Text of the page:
World Bulletin / News Desk
Leaders from Sudan and South Sudan will meet on Sunday for the first time in a year to try to agree on border security.
Sudan's President Omar Hassan al-Bashir and South Sudan's Salva Kiir will wrap up two weeks of negotiations in Ethiopia where the African Union (AU) has been mediating to try to end fighting along the 1,800-kilometre (1,200-mile) border.
The two countries must reach a comprehensive peace deal this weekend or risk incurring U.N. Security Council sanctions.
Such a deal would provide both nations with oil revenues needed to avoid economic collapse although they must also sort out other issues left outstanding at secession in July 2011.
The two reached an interim deal in August to restart oil exports from landlocked South Sudan through Sudan to its Red Sea ports after Juba had turned off wells in a row over export fees. But Sudan insists on first reaching a security accord.
The summit was due to take place in the southern capital Juba in April but was cancelled when the fighting broke out and South Sudan occupied an oilfield vital to Sudan's economy.
On Saturday, Sudan conditionally accepted an AU-brokered agreement, already agreed by South Sudan, for a demilitarised border zone along the entire border.
Bashir and Kiir are also expected to sign deals to boost trade and grant citizens of both nations residency in the other country, ending uncertainty for southerners stuck in the north.
The two have failed to implement previous agreements and have not made much progress at the talks over five disputed border areas. This will be left to a future round or possible lengthy arbitration.
The presidents are also expected to discuss a solution for the disputed border region of Abyei, where previous attempts to hold a referendum have failed because neither can agree on who is eligible to vote.
There was also no sign of progress in indirect talks held in Addis Ababa between Sudan and the rebel group Sudan People's Liberation Movement-North (SPLM-North) which is fighting the Sudan's army in two areas bordering South Sudan.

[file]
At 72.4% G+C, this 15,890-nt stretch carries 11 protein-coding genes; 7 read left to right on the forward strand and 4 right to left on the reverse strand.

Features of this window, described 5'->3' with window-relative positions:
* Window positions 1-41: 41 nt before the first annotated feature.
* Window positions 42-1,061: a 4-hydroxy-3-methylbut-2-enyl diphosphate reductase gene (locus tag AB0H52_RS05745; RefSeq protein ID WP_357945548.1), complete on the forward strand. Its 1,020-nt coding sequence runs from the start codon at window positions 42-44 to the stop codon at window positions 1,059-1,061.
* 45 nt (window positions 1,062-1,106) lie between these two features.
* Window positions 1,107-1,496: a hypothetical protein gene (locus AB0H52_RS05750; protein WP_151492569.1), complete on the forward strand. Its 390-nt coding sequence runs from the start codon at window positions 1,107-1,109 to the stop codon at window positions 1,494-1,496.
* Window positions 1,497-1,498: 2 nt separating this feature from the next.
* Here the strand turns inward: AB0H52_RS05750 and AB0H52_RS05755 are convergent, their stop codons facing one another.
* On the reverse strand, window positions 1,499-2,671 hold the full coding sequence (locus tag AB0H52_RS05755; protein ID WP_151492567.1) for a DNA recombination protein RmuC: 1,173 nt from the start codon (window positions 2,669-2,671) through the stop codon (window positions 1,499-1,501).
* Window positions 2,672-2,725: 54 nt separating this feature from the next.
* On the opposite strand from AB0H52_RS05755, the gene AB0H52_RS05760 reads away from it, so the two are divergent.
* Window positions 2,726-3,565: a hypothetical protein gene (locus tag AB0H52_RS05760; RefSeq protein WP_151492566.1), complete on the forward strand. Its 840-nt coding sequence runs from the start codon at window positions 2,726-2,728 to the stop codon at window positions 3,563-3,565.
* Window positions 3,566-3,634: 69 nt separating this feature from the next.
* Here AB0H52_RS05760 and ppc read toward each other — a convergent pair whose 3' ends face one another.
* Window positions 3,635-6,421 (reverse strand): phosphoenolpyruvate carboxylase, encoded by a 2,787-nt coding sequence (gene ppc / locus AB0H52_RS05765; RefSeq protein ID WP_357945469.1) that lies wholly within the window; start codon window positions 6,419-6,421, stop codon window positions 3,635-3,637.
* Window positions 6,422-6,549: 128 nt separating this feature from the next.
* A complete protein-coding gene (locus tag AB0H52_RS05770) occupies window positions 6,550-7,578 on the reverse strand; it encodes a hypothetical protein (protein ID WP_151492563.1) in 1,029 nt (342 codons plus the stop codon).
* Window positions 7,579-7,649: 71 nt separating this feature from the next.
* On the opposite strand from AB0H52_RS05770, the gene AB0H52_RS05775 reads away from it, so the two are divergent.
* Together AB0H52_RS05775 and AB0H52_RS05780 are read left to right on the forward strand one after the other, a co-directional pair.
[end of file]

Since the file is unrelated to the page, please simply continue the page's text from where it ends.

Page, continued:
Khartoum accuses Juba of supporting the SPLM-North. South Sudan accuses Sudan of supporting militias in the new republic.
More than 10,000 children are still separated from their families, aid organizations say
Conservative Premier Stanislaw Tillich steps down after embarrassing election defeat in eastern state of Saxony
Every Somali citizen has to take a gun and fight al-Shabaab, president tells thousands at football stadium
'Pro-regime forces attacked our partners and attempted to block them from liberating the Syrian people,' White House says
Talks were productive and made substantial progress on the overall agenda, the State Department says
Protest organized by Council on American-Islamic Relations ended at Trump International Tower
EU President Donald Tusk warned there would be no breakthroughs at the summit, saying that while there had been "promising progress" London needed to come up with more concrete proposals.
Small cash transfers being used to develop small businesses
Blame for Rohingya crisis lies with country's military leadership, Rex Tillerson says
Wednesday's airstrikes target terrorist camps in Zap region, Turkish military says
One soldier killed, several injured by ADF attack on convoy of senior army officer in eastern Democratic Republic of Congo
Attorney General Jeff Sessions refused to discuss any private conversations he had with President Trump
In statement issued from New York, Roselyn Akombe says next Thursday's repeat elections cannot be credible
Forestry and Water Minister Veysel Eroglu says Turkey ‘is among top three in terms of water projects’
The steps include improving security barriers in crowded places, guidance on design to protect public spaces, and advice on how to protect sports and cultural events.